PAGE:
Much of the information for her stories comes from oral history and the friends of her grandparents, who also grew up around Annapolis. Ginger also haunts the Maryland State Archives, the Nimitz Library at the Naval Academy, the Historic Annapolis Foundation and the Anne Arundel County Public Library on West Street.
"The Quiet Room in the West Street library is a true gift to the community," she says. "There is so much to learn about Maryland history there."
Despite the city's richness in history, Ginger does not limit herself to its boundaries when in search of a story. She once traveled to Charlottesville, Va., to find a relative of the owner of Pete's Place on Main Street, now occupied by Acme Bar & Grill.
"Putting together a story is like putting together a puzzle and it's a lot like painting - both require patience," she says.
Ginger likes to tell the story of Alfred Schanze, a Naval Academy graduate from the Class of 1908 who wrote more than 400 letters to his family while at prep school and at the academy.
"His letters provide a glimpse into life in our city and nation a century ago in terms of race relations, economy, politics, social norms, the Academy's relationship to the city, and simply what young men and women did back in those days," Ginger says. "It was fascinating to read about his transformation from a teenage boy into a patriotic young man with strong ideals and a desire to serve his country."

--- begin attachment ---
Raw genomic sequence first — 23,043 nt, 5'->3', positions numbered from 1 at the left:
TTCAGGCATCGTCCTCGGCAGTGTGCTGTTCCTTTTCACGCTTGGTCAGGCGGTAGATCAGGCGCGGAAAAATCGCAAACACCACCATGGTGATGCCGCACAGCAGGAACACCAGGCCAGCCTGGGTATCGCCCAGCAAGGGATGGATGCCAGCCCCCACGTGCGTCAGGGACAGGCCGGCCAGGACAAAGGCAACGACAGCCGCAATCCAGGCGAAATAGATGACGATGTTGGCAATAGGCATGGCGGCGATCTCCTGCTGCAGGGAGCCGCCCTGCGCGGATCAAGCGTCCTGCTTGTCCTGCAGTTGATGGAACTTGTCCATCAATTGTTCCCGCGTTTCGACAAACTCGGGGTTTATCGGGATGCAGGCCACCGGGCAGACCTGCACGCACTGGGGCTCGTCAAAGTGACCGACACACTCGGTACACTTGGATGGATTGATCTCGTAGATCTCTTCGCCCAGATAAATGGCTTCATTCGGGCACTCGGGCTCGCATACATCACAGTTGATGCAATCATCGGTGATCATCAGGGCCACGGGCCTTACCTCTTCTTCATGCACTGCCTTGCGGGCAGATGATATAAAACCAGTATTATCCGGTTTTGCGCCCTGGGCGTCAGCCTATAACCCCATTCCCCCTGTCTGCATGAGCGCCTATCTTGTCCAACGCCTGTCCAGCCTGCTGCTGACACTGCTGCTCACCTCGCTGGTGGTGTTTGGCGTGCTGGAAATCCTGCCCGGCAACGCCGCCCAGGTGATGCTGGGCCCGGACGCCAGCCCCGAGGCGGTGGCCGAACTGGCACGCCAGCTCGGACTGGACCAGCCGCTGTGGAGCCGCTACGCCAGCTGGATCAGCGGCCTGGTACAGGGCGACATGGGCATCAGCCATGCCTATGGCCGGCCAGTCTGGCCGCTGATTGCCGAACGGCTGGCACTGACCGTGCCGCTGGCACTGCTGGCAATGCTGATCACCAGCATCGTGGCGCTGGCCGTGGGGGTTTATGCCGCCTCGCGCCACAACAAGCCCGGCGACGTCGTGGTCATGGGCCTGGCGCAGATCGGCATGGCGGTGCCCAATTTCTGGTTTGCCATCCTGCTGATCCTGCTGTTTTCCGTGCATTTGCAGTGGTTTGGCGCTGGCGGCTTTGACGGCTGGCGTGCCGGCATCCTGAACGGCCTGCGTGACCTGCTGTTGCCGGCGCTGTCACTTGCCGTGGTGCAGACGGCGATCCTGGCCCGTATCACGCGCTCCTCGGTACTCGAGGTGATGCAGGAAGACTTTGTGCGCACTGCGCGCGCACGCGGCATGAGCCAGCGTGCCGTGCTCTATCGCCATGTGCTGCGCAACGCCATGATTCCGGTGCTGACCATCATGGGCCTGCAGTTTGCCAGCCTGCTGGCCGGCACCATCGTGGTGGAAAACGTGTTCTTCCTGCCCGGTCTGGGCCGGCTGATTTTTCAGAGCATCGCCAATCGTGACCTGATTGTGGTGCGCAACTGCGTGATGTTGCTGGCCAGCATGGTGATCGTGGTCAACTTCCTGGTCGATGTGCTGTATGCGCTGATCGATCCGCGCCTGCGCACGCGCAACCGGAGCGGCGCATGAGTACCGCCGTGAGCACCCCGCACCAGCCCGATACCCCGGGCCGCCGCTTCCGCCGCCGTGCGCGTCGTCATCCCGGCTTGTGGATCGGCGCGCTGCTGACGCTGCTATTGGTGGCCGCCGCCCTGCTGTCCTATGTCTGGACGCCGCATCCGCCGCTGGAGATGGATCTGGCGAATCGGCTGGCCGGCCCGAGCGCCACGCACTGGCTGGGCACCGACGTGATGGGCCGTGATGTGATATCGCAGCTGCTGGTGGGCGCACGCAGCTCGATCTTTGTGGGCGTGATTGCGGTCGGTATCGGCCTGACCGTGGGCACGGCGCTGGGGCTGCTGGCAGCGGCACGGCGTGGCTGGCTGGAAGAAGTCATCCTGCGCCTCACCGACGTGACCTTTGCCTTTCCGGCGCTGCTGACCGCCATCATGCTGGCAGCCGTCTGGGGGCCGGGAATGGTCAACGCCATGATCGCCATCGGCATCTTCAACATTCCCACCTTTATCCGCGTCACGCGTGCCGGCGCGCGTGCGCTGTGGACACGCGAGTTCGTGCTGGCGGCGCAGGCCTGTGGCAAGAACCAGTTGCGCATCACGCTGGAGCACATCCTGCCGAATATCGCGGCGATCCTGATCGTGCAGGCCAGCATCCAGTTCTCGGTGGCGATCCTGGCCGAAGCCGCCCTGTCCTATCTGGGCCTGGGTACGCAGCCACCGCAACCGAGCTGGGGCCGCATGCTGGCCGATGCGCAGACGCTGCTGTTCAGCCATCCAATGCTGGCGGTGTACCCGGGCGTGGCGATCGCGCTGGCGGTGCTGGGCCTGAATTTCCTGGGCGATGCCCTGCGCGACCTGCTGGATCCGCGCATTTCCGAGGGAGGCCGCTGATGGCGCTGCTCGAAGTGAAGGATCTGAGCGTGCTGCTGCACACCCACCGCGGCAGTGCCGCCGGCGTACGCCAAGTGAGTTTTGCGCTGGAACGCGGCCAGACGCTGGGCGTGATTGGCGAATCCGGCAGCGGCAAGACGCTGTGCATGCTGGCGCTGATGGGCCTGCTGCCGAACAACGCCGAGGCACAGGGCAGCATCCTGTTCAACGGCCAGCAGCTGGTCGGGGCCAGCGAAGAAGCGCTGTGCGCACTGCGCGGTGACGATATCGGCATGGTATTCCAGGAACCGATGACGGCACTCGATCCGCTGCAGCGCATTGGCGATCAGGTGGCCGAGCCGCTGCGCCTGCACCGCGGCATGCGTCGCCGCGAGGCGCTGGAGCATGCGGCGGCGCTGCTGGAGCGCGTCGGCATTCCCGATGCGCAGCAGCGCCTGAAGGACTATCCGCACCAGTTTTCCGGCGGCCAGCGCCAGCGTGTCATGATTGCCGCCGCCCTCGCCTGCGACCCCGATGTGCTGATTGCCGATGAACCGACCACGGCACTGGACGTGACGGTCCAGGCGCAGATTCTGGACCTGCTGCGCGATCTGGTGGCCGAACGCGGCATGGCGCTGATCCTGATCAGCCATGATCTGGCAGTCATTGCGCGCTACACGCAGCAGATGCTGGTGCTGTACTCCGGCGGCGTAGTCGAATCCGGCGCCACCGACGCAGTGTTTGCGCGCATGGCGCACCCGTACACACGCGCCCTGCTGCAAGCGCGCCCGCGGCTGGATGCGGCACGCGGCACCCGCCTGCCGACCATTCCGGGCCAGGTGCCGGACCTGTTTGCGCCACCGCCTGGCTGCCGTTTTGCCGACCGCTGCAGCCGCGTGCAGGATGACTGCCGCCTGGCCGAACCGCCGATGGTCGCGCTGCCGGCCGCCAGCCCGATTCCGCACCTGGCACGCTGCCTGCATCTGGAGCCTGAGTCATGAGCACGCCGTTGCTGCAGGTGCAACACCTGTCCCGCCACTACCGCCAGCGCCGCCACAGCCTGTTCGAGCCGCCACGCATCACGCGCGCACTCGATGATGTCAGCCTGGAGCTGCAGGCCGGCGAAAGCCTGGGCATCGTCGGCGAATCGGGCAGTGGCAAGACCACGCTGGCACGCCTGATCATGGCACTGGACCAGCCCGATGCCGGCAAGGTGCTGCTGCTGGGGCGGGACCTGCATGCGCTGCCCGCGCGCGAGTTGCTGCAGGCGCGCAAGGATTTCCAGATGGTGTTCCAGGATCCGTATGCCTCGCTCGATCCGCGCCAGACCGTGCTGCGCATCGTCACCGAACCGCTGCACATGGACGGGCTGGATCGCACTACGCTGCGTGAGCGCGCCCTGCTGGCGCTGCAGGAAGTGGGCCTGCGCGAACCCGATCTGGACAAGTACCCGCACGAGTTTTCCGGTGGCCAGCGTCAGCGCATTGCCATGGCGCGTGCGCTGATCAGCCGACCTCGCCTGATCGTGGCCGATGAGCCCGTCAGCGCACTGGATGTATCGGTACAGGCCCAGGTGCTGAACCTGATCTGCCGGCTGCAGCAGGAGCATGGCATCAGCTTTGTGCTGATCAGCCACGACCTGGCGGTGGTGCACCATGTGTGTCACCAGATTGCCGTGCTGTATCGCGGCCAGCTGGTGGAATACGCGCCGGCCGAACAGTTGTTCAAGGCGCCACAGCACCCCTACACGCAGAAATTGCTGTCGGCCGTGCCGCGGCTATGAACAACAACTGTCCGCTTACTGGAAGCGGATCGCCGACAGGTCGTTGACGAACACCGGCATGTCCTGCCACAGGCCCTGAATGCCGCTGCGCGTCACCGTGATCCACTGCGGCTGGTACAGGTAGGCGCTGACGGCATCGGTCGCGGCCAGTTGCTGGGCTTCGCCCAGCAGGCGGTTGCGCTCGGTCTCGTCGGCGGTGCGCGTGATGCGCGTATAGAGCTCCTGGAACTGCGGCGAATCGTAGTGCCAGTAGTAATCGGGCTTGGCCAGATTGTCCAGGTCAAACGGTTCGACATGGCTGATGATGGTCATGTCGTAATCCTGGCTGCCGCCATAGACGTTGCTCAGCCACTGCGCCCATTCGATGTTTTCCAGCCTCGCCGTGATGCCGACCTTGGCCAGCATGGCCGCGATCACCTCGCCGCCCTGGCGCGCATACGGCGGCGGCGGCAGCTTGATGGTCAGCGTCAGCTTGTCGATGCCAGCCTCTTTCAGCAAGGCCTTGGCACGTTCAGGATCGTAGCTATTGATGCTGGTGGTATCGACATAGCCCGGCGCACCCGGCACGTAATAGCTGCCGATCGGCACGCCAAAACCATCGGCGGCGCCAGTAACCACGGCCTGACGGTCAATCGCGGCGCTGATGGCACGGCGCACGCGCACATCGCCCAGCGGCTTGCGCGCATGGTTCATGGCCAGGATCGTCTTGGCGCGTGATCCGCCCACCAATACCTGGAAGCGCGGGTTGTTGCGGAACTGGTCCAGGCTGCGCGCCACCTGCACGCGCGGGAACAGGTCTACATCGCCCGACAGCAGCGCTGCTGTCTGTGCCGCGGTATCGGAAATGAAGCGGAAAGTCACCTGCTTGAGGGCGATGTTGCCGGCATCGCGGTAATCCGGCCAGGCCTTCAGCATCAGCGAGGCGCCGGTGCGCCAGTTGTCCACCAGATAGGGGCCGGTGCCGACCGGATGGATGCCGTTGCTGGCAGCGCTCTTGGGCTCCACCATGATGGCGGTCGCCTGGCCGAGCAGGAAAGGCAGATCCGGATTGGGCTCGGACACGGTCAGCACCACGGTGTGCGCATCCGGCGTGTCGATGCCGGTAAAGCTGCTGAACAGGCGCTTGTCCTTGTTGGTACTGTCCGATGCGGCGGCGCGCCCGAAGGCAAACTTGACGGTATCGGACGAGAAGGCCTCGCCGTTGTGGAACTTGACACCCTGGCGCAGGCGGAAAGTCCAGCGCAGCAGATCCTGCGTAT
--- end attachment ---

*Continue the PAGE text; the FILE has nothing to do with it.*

The midshipman's words inspired Ginger to turn his letters into a book, which she plans to submit to the Naval Institute Press this summer. It is the fourth book she is working on. She is also putting a collection of her columns into a book and has been commissioned by Annapolis Mayor Ellen O. Moyer to write a book about the history of the Market House and by The Annapolitan Club to write a book about its more than 100-year history.
"Ginger's biweekly history columns in the Capital were a favorite of mine from the very beginning," the Mayor says. "Her column, with her witty observations and conversational narrative, were a good basis for the kind of history that appeals to people who otherwise consider history to be dry and uninteresting."
A resident of Prince George Street in the historic district, Ginger says she couldn't imagine living anywhere else. In her home, she is surrounded by history. From her front door, she can see the Naval Academy Chapel and the William Paca House and out her back door she can see the State House. "I also wanted to feel connected to the community," she says. "In the suburbs, I would feel removed."
When not writing or illustrating, Ginger often likes to spend time with her family, play golf at the Naval Academy course or go running along the streets of Annapolis.
"If I want to be anonymous, I'll run at the Academy or at the Naval Station," she says. "But mostly I prefer to run along the streets of downtown so I get a chance to see people I know and say hello.
"Some of the people I interview say the city has changed so much and that no one knows anyone anymore, but I don't think that's true. I think you can still get to know your neighbors, you just have to make an effort. Annapolis is still a small town in which one feels you can still make a difference."